Monday, January 6, 2014

Remembering Iron Eyes Cody April 3, 1904 - January 4, 1999

On America's first -ever Earth Day in 1971, he paddled his canoe up a polluted stream past a belching smokestack and walked to the edge of a busy highway strewn with trash.  As the camera moved in for a closeup, a single tear rolled down his cheek as a narrator said, "People start pollution and people can stop it."  The man that created that powerful message and is remembered for that "Keep America Beautiful" announcement was Iron Eyes Cody. The public service announcements  took place in the early 70's.  He was known as the "Crying Chief."

Iron Eyes Cody was born Espera Oscar de Corti in 1904 in southwestern Louisiana and was one of three children.  His parents ran a small grocery store in Gueydan, Louisiana until his father left his family and moved to Texas.  His mom remarried and had five additional children.  During Cody's teenage years, the three children joined their dad in Texas and shorted their last name to Corti.  They eventually relocated to California and began acting in movies in the early 30's.

Iron Eyes Cody claimed to be of the Cherokee-Cree ancestry and from an early age supported numerous Native American causes.
Earth Day campaign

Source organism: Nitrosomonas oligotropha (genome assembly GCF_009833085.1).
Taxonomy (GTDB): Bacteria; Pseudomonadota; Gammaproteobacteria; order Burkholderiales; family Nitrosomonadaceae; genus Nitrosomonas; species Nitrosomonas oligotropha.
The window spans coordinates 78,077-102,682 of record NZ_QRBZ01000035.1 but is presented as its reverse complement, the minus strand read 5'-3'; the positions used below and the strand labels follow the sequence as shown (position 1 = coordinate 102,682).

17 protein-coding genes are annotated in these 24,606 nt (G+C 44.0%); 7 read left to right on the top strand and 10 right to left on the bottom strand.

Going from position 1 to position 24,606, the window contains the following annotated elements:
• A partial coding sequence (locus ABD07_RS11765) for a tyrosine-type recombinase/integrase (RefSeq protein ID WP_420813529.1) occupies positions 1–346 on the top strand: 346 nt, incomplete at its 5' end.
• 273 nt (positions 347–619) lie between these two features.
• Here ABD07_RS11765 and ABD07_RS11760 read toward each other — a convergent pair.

He appeared in more than 200 films during his career that included "The Big Trail" in 1930 with John Wayne.  His first film was D.W. Griffith's "The Massacre" in 1912.  Other successful films followed that included "The Scarlet Letter," played Crazy Horse in "Sitting Bull," "Nevada Smith," with Steve McQueen, "A Man Called Horse" with Richard Harris and took on the role as Chief Split Cloud in "Ernest Goes to Camp"  He also played in numerous successful television productions that included "The Restless Gun" "The Tall Man" and "The Rebel."

Through his dedication to the Native American culture, Iron Eyes became very popular with many tribal chiefs as well as his close relationship with heads of government.  He became one of the most recognized faces of generations of Americans.  He touched the lives of virtually every actor who had appeared in movies during the era.

Iron Eyes Cody memorial program
He was known to provide costumes and props from his vast private collection of Indian clothing and artifacts.  He donated many of his works to various museums around the world and did so in honor of his late wife, Birdie, who was an archaeologist for several prominent southwest museums.

During the pinnacle of his career, it was revealed that Iron Eyes was not a Native American but instead of Italian descent.  The Native American community continued to honor him because of his charitable deeds and his dedication to the Indian heritage.  Iron Eyes continued to claim his Indian heritage up to his final breath.

That final breath occurred on January 4, 1999 following a series of strokes.  He was 94 years old.

Following his memorial service in the Southwest Museum in Los Angeles (program pictured), Iron Eyes Cody was laid to rest beside his wife, Bertha in the Hollywood Forever Cemetery in Los Angeles.

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